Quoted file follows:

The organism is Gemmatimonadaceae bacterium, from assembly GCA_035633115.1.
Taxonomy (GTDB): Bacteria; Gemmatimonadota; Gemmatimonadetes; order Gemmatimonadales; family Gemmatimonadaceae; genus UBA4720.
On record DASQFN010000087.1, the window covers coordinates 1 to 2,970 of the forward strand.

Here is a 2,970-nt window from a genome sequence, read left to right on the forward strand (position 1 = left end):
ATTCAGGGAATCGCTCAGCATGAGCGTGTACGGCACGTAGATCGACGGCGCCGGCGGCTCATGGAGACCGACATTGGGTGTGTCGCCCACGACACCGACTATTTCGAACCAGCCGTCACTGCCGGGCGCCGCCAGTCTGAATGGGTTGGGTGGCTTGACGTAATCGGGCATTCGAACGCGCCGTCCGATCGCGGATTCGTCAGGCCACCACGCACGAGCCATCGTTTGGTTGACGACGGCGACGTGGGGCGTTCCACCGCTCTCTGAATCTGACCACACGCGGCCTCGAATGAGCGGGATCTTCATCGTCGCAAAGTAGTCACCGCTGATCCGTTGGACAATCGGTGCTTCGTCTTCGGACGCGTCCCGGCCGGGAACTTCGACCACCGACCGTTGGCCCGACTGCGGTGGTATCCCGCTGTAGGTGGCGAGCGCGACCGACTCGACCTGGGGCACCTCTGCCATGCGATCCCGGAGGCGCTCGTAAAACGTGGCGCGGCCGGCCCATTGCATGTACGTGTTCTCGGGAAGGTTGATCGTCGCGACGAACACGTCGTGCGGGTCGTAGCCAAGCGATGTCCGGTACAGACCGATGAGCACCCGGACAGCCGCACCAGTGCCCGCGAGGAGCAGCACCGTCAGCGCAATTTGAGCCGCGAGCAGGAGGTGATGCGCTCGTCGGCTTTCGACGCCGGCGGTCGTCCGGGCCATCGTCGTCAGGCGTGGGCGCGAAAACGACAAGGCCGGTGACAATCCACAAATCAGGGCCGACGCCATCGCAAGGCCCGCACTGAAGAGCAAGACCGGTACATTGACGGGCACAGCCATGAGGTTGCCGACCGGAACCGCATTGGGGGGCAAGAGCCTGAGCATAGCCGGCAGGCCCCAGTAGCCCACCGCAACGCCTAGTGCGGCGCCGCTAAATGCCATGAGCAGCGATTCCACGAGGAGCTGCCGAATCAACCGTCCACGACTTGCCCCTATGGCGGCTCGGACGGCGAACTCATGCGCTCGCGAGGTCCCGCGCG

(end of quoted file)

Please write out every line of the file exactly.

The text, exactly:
The organism is Gemmatimonadaceae bacterium, from assembly GCA_035633115.1.
Taxonomy (GTDB): Bacteria; Gemmatimonadota; Gemmatimonadetes; order Gemmatimonadales; family Gemmatimonadaceae; genus UBA4720.
On record DASQFN010000087.1, the window covers coordinates 1 to 2,970 of the forward strand.

Here is a 2,970-nt window from a genome sequence, read left to right on the forward strand (position 1 = left end):
ATTCAGGGAATCGCTCAGCATGAGCGTGTACGGCACGTAGATCGACGGCGCCGGCGGCTCATGGAGACCGACATTGGGTGTGTCGCCCACGACACCGACTATTTCGAACCAGCCGTCACTGCCGGGCGCCGCCAGTCTGAATGGGTTGGGTGGCTTGACGTAATCGGGCATTCGAACGCGCCGTCCGATCGCGGATTCGTCAGGCCACCACGCACGAGCCATCGTTTGGTTGACGACGGCGACGTGGGGCGTTCCACCGCTCTCTGAATCTGACCACACGCGGCCTCGAATGAGCGGGATCTTCATCGTCGCAAAGTAGTCACCGCTGATCCGTTGGACAATCGGTGCTTCGTCTTCGGACGCGTCCCGGCCGGGAACTTCGACCACCGACCGTTGGCCCGACTGCGGTGGTATCCCGCTGTAGGTGGCGAGCGCGACCGACTCGACCTGGGGCACCTCTGCCATGCGATCCCGGAGGCGCTCGTAAAACGTGGCGCGGCCGGCCCATTGCATGTACGTGTTCTCGGGAAGGTTGATCGTCGCGACGAACACGTCGTGCGGGTCGTAGCCAAGCGATGTCCGGTACAGACCGATGAGCACCCGGACAGCCGCACCAGTGCCCGCGAGGAGCAGCACCGTCAGCGCAATTTGAGCCGCGAGCAGGAGGTGATGCGCTCGTCGGCTTTCGACGCCGGCGGTCGTCCGGGCCATCGTCGTCAGGCGTGGGCGCGAAAACGACAAGGCCGGTGACAATCCACAAATCAGGGCCGACGCCATCGCAAGGCCCGCACTGAAGAGCAAGACCGGTACATTGACGGGCACAGCCATGAGGTTGCCGACCGGAACCGCATTGGGGGGCAAGAGCCTGAGCATAGCCGGCAGGCCCCAGTAGCCCACCGCAACGCCTAGTGCGGCGCCGCTAAATGCCATGAGCAGCGATTCCACGAGGAGCTGCCGAATCAACCGTCCACGACTTGCCCCTATGGCGGCTCGGACGGCGAACTCATGCGCTCGCGAGGTCCCGCGCG